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Appropriation for Utah Territorial House

Appropriation for Utah Territorial House/tiles/non-collection/c/c_058imgtile1.xml
Image courtesy of the National Archives and Records Administration
Appropriation for Utah Territorial House/tiles/non-collection/c/c_058imgtile2.xml
Image courtesy of the National Archives and Records Administration


In 1857, when Utah Territorial Delegate John Bernhisel wrote to Representative Amos Granger, a member of the House Committee on Territories, one wing of the territorial house of representatives in the capital city of Fillmore had been constructed, using $20,000 of a congressional appropriation. Latter-Day Saints leaders who settled the area selected Fillmore because it was centrally located in the sprawling territory. However, the logistics and expense of shipping materials to the location, as well as a lack of tradesmen, slowed construction. Bernhisel asked for an additional $50,000, saying, “This amount is not so much as has been appropriated to some other territories for a like purpose; territories too in which the cost of labor and material is not greater than in the Territory of Utah.” Bernhisel repeatedly requested an estimate from the Secretary of the Treasury for the additional construction cost, but his requests were denied. Bernhisel worked all the legislative angles available to him, including trying to have Senator Stephen Douglas, who chaired the Senate Committee on Territories, introduce a bill for the funding. His efforts were unsuccessful.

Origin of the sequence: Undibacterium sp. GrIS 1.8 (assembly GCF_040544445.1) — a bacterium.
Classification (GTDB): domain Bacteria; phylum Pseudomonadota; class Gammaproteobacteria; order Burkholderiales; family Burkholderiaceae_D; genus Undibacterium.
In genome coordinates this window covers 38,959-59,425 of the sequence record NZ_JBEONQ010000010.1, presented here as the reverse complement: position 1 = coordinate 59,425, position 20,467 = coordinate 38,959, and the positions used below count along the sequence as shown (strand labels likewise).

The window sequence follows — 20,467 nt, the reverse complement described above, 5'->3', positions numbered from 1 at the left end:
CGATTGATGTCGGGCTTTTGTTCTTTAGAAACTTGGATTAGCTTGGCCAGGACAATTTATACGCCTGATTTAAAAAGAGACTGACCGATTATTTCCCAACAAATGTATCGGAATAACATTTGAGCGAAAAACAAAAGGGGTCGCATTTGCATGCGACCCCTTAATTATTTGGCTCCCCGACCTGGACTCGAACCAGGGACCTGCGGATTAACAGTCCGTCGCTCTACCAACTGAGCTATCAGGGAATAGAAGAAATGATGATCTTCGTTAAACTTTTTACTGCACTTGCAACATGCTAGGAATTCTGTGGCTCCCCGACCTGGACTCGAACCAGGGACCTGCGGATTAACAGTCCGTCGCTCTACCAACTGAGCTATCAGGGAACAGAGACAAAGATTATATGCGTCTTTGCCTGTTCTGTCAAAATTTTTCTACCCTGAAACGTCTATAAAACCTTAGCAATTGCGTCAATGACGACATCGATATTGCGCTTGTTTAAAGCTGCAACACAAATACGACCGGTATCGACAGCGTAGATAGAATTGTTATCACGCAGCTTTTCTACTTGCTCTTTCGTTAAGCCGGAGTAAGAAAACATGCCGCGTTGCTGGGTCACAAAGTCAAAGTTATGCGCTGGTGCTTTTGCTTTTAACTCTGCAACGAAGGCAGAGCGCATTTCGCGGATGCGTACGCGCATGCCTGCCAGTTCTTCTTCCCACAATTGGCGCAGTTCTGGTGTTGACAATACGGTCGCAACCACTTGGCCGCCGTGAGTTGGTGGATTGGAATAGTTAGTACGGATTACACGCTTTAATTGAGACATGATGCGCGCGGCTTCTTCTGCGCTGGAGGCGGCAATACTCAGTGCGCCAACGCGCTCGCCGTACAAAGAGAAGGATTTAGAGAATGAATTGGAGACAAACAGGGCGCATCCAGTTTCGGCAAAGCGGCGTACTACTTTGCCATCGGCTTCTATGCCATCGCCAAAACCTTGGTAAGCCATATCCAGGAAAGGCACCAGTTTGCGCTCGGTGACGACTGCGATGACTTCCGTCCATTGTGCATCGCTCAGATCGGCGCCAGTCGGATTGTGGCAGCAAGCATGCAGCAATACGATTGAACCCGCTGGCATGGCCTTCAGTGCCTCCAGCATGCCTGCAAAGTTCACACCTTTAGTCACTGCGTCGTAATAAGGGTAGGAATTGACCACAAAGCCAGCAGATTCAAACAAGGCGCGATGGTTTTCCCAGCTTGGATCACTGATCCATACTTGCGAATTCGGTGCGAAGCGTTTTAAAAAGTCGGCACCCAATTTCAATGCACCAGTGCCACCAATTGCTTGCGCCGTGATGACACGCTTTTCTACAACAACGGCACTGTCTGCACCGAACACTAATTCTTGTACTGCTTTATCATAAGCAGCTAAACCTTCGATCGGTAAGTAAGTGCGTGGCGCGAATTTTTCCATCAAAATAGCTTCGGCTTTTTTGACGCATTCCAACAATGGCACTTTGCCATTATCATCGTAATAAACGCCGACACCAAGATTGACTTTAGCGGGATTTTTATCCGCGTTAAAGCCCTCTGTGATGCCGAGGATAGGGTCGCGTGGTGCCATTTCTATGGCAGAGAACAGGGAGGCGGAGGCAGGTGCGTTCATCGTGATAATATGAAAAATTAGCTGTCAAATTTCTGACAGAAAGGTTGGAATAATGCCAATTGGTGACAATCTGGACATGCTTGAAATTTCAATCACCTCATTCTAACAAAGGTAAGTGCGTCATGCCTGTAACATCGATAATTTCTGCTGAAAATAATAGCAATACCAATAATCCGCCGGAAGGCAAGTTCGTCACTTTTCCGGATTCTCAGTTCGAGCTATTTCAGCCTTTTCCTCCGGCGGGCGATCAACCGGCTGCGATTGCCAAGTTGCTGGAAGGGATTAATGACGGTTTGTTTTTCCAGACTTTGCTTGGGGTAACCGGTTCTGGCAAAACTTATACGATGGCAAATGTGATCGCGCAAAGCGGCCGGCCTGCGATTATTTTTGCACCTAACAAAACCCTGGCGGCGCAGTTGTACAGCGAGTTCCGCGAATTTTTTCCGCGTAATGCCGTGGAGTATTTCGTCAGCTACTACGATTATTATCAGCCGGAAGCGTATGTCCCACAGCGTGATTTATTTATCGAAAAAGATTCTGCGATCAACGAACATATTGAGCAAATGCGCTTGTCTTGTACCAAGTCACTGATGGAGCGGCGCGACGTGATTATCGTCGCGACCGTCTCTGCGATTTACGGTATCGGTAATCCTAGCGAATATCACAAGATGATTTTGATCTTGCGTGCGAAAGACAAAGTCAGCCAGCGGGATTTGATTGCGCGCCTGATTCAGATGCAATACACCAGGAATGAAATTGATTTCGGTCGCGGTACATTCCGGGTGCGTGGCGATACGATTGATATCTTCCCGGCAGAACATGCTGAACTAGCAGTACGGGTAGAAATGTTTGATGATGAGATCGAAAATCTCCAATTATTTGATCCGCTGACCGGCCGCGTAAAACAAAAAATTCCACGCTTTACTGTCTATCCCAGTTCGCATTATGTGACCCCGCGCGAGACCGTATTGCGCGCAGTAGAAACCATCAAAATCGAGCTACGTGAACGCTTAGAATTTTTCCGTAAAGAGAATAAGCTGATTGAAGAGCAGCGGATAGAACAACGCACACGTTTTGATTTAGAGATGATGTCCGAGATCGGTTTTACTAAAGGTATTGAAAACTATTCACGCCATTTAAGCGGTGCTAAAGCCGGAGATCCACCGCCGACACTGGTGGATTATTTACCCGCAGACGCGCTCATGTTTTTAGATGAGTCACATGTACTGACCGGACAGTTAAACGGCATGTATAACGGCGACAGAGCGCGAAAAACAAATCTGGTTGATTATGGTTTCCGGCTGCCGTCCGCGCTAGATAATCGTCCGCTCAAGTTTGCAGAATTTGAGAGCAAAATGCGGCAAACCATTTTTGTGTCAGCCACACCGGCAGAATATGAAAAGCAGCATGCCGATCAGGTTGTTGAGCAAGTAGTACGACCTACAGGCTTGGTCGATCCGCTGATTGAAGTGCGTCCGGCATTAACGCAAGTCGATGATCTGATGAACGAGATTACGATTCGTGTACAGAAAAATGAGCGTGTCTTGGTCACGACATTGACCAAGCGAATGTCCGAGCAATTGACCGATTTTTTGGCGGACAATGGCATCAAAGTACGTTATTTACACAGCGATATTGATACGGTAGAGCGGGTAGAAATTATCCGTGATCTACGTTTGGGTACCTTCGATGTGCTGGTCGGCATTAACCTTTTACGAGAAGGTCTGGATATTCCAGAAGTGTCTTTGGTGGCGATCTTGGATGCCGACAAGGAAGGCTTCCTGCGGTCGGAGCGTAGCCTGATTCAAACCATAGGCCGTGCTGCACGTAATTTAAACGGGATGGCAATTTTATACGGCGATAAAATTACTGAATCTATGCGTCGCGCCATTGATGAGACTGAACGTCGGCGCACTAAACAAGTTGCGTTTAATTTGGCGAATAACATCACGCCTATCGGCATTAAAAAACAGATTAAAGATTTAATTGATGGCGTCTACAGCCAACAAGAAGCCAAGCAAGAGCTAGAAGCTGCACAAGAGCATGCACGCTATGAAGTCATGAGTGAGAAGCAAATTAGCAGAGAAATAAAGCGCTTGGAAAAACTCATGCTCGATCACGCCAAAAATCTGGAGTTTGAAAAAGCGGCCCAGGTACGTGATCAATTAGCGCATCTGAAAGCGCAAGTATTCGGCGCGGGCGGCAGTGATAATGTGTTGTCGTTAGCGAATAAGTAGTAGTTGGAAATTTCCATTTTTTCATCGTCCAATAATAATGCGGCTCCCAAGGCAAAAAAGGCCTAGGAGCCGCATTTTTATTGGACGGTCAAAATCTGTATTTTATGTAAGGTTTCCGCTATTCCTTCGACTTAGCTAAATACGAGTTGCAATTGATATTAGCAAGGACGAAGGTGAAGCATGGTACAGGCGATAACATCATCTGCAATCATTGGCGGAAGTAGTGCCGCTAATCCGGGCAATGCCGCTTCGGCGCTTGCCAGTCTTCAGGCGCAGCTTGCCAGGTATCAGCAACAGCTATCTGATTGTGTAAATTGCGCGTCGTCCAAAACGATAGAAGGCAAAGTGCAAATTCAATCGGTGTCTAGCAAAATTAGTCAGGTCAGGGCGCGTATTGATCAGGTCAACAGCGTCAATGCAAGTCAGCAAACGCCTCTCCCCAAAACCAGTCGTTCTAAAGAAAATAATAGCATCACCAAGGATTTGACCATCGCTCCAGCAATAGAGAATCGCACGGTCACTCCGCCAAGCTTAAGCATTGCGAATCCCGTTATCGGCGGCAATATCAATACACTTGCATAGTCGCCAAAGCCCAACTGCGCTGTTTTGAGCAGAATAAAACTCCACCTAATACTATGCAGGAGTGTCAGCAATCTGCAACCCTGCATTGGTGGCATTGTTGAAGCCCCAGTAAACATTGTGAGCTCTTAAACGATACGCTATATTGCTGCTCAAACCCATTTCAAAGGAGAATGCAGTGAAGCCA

In 1855, five years after Utah became a territory, the legislature met in the completed wing in Fillmore for the first time. Just a year later, state legislators voted to move the territorial capital temporarily to Salt Lake City, noting that Fillmore lacked adequate housing, trade, and other amenities. Moreover, construction and decoration of the territorial house remained incomplete, and hopes were fading that more funding was forthcoming. In 1858, the territorial legislature made the move to Salt Lake City permanent.

Congress viewed the $20,000 invested in the territorial house in Fillmore as wasted money. It refused to fund construction of the new state capitol in Salt Lake City until 1916, requiring the legislature to meet in various locations in the city in the intervening decades. Today, the original territorial house in Fillmore is a museum, and the oldest remaining government building in the state.

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